Nancy Meyers showed some questionable judgment in her film The Intern, which she both wrote and directed. It is a Nancy Meyers’ film, after all, so one shouldn’t expect much authenticity or originality. This is a woman who had Anne Hall cry over a man, and reduced Meryl Streep to a giggling teenager.
[bctt tweet=”Shouldn’t a female writer/director create more compelling female characters? ” username=”wearethetempest”]
Shouldn’t a female writer/director create more compelling female characters? If not, then who will?
1. Inept old people and technology
Hiring a senior intern is a noble idea, yet there are better examples of tech savvy senior citizens integrating with technology.
Hell, my 74-year-old mom cannot live without her two cell phones and iPad.
2. A woman needs a man to find her way
Jules gets organized and decisive once Ben comes into her life. Men would lose the shirts off their back, if it wasn’t for the women in their lives, but apparently Ben is some rare breed, who has magic abilities to make everything alright.
[bctt tweet=”Men would lose the shirts off their back, if it wasn’t for the women in their lives.” username=”wearethetempest”]
3. Young entrepreneur millionaire syndrome
A thirty-something with a startup and a stay-at-home husband can afford to live in a brownstone in NYC.
4. The quirky female manager
Jules’ startup office is so spacious that she uses a bike to get around.
5. A startup with too much office space
The office is so big that they waste an entire desk with junk, and no one in the company thinks of clearing the space until Ben arrives.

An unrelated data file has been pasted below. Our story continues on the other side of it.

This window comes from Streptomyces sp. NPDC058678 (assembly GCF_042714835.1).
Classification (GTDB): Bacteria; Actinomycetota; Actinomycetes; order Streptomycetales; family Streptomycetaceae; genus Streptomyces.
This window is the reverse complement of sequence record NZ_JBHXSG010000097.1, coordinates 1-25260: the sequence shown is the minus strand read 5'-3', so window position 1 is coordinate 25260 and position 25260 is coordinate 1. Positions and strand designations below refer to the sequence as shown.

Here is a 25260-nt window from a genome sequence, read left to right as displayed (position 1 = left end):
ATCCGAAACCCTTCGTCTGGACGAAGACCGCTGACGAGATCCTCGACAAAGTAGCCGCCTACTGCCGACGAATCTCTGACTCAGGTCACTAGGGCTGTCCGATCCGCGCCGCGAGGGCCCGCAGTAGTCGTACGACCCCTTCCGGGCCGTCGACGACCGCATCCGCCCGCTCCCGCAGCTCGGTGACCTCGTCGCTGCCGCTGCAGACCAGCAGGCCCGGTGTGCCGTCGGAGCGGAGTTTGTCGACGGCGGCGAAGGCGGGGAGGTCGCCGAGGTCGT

6. A clueless female business owner
Jules is so cluelessly disorganized, despite having an assistant and an intern. Yet, she somehow managed to start her own business and grow it into a desirable venture.
7. A heist to retrieve an e-mail. Really?
Billions of e-mails are sent everyday, and we have all sent the wrong message to the wrong person.
And that’s why there is a recall option.
8. Here comes a business wife with a cheating husband. Cliche, much?
The plot of the cheating husband because his entrepreneur wive is too focused on her business is derivative and predictable.
Is it too much to ask Nancy Meyers to produce an original thought?
9. Women judging other women
Playground moms giving shade to the working mom is so 2010. We are all leaning in now.
Those of us who do not work, respect the struggle of working mothers and wish them well, not roll our eyes at them.
10. The Devil Wears Prada casts a large shadow
You can’t shake the thought that Hathaway’s Andy from The Devil Wears Prada is now running her own fashion inspired startup, and you keep wondering what happened to Adrian Grenier.
11. Driving in NYC
An unorganized entrepreneur mother with a young child and a young business would waste time driving in NYC instead of taking the subway?
I guess the car came with the house.
12. I.I.I. “Irrational Interview Inquiries”
Apparently Jules keeps her startup growing by allowing novices to make hiring decisions – people who are so out of tune with reality that they’d ask the same questions they use with millennials when recruiting a retiree.
“Where do you see yourself in ten years?”
13. A startup that uses only Apple computers, one of the most expensive machines out there
14. Why waste such amazing talent as Anders Holm, Adam Devine, and Andrew Rannells with meh roles?
15. Sneaking in an erection joke, yet again. Is Nancy Meyers confusing herself with Seth Rogen?
16. Are there only white people in NYC?
Where are people of color ? Oh, they’re all working in the warehouse.
17. Bonding over pizza and beer. Oh, so cute.
18. The very busy business woman, who’s guilty about missing dinner with her daughter, will take time out of her schedule to teach her intern how to use Facebook
19. Crying at work
Sure, we have all done it, but not in the glassbox meeting room. We quietly muzzle our sobs while hiding in the bathroom stall.
20. Jules rediscovers her self esteem after a pep talk from Ben.
God forbid that a Hollywood heroine be an independent confident woman on her own, and shame on Anne Hathaway and Nancy Meyers for perpetuating such stereotypes.